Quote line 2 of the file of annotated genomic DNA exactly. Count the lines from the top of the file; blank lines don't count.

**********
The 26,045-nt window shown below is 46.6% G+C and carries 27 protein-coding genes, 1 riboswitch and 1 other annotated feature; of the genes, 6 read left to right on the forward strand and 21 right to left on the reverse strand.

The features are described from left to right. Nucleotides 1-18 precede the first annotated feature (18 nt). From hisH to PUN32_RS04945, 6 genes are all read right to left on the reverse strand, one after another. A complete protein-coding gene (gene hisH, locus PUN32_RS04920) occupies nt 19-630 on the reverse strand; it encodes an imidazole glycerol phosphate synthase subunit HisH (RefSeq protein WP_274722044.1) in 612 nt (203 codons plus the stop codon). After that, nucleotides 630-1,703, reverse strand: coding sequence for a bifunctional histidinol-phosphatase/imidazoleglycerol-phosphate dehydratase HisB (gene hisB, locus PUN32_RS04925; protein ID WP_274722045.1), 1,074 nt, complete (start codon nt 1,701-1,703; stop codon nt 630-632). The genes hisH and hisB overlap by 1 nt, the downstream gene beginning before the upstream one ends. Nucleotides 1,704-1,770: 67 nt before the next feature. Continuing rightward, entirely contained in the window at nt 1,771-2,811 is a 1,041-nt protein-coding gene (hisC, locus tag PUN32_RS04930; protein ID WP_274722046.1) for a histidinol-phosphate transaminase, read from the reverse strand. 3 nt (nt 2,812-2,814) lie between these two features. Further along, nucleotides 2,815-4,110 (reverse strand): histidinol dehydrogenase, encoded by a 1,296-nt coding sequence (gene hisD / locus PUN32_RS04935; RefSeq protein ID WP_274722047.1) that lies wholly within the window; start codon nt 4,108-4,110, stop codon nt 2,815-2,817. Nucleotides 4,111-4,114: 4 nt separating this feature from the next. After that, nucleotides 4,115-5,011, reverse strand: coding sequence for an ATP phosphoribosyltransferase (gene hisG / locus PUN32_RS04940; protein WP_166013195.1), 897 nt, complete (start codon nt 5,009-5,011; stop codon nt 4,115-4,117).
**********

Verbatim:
The features are described from left to right. Nucleotides 1-18 precede the first annotated feature (18 nt). From hisH to PUN32_RS04945, 6 genes are all read right to left on the reverse strand, one after another. A complete protein-coding gene (gene hisH, locus PUN32_RS04920) occupies nt 19-630 on the reverse strand; it encodes an imidazole glycerol phosphate synthase subunit HisH (RefSeq protein WP_274722044.1) in 612 nt (203 codons plus the stop codon). After that, nucleotides 630-1,703, reverse strand: coding sequence for a bifunctional histidinol-phosphatase/imidazoleglycerol-phosphate dehydratase HisB (gene hisB, locus PUN32_RS04925; protein ID WP_274722045.1), 1,074 nt, complete (start codon nt 1,701-1,703; stop codon nt 630-632). The genes hisH and hisB overlap by 1 nt, the downstream gene beginning before the upstream one ends. Nucleotides 1,704-1,770: 67 nt before the next feature. Continuing rightward, entirely contained in the window at nt 1,771-2,811 is a 1,041-nt protein-coding gene (hisC, locus tag PUN32_RS04930; protein ID WP_274722046.1) for a histidinol-phosphate transaminase, read from the reverse strand. 3 nt (nt 2,812-2,814) lie between these two features. Further along, nucleotides 2,815-4,110 (reverse strand): histidinol dehydrogenase, encoded by a 1,296-nt coding sequence (gene hisD / locus PUN32_RS04935; RefSeq protein ID WP_274722047.1) that lies wholly within the window; start codon nt 4,108-4,110, stop codon nt 2,815-2,817. Nucleotides 4,111-4,114: 4 nt separating this feature from the next. After that, nucleotides 4,115-5,011, reverse strand: coding sequence for an ATP phosphoribosyltransferase (gene hisG / locus PUN32_RS04940; protein WP_166013195.1), 897 nt, complete (start codon nt 5,009-5,011; stop codon nt 4,115-4,117).